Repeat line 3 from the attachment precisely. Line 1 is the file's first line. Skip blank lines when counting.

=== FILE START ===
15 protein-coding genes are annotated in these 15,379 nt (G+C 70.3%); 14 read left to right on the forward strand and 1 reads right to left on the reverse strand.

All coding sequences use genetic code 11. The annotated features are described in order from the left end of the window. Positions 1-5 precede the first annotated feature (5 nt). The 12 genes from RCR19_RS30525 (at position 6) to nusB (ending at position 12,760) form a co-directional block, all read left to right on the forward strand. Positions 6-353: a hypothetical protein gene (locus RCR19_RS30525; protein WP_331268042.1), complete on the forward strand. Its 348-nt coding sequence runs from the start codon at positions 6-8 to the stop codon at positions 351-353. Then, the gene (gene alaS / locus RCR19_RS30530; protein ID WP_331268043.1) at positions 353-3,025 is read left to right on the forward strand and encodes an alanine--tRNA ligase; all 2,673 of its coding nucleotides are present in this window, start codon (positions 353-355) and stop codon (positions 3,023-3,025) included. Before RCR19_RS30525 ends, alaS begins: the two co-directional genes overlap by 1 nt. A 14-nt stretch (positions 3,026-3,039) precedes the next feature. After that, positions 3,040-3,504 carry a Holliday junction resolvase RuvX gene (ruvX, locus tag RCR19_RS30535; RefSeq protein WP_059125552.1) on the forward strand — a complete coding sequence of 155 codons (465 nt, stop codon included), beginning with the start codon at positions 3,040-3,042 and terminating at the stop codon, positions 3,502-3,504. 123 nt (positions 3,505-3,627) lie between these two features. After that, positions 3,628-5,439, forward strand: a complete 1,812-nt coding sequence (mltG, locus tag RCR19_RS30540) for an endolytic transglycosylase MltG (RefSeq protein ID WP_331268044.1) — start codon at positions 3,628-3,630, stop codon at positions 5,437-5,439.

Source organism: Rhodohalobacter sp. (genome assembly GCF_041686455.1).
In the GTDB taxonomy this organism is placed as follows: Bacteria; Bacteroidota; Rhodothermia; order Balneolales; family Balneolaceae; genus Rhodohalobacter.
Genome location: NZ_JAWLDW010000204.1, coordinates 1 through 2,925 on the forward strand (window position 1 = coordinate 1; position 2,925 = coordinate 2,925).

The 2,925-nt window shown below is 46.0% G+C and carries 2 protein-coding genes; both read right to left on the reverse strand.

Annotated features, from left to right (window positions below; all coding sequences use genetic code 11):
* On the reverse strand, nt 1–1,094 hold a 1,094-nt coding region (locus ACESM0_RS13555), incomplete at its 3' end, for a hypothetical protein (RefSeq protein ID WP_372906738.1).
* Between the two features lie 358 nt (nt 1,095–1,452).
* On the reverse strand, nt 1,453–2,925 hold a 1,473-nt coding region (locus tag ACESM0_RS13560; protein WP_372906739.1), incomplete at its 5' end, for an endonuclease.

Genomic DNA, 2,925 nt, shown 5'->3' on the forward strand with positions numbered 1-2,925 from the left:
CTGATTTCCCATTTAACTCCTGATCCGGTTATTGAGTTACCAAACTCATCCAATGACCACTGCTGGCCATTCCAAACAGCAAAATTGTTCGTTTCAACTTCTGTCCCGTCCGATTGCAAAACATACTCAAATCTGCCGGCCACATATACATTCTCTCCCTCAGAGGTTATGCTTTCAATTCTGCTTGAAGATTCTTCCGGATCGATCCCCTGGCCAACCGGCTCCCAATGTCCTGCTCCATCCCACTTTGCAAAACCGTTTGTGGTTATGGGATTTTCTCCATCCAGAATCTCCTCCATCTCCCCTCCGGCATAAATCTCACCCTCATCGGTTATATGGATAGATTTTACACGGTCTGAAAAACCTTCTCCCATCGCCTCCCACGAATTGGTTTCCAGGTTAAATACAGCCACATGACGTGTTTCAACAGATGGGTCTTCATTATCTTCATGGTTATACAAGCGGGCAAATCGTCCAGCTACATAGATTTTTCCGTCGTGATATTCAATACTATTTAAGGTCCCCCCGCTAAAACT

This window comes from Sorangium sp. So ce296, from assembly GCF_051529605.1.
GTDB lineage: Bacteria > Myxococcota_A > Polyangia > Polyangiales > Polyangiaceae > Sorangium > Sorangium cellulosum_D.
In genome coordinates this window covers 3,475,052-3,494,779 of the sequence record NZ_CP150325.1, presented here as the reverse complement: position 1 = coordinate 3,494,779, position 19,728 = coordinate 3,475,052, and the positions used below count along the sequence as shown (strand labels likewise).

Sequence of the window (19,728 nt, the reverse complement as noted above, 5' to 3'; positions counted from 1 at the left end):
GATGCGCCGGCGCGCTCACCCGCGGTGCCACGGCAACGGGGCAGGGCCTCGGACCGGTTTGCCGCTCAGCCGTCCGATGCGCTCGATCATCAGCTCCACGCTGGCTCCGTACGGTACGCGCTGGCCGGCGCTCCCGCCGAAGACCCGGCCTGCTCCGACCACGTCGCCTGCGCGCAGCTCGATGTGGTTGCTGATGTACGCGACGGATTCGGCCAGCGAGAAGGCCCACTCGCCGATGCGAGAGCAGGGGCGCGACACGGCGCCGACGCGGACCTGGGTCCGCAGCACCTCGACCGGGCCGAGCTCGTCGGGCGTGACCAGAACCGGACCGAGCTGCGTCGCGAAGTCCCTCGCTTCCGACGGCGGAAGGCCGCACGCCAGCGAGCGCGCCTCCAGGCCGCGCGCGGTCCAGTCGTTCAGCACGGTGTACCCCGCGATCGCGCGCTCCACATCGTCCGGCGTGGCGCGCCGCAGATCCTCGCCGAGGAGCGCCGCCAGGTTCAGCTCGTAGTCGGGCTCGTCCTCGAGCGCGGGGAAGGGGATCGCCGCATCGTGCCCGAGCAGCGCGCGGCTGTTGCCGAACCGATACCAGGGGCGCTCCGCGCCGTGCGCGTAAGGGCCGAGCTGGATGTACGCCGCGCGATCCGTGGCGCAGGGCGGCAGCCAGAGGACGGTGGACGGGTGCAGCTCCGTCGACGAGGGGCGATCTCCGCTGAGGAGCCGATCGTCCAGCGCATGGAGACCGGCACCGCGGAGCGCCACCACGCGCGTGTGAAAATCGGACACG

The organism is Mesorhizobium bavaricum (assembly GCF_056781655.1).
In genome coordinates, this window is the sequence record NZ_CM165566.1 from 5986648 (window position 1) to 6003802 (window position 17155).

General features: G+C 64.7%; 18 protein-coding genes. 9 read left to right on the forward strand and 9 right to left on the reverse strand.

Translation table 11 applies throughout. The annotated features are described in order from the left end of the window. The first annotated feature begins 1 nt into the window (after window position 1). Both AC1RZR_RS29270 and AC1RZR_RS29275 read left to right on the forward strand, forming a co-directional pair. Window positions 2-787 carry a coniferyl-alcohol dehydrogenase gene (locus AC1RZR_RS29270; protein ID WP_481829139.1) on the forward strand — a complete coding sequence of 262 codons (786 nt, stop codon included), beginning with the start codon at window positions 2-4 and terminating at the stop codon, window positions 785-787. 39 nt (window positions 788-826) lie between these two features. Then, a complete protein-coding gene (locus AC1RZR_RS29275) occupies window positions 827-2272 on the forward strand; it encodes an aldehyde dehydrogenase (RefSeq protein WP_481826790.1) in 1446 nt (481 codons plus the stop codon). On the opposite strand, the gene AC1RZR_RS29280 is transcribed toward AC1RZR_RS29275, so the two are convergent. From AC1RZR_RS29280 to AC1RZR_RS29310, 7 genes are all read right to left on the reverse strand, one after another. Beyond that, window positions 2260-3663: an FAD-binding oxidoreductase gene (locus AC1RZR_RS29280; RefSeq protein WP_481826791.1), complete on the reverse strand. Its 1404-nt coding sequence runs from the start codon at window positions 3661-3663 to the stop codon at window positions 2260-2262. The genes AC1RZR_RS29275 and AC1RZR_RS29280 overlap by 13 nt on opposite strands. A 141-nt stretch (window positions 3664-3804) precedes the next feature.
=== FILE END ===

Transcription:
Source organism: Rhodohalobacter sp. (genome assembly GCF_041686455.1).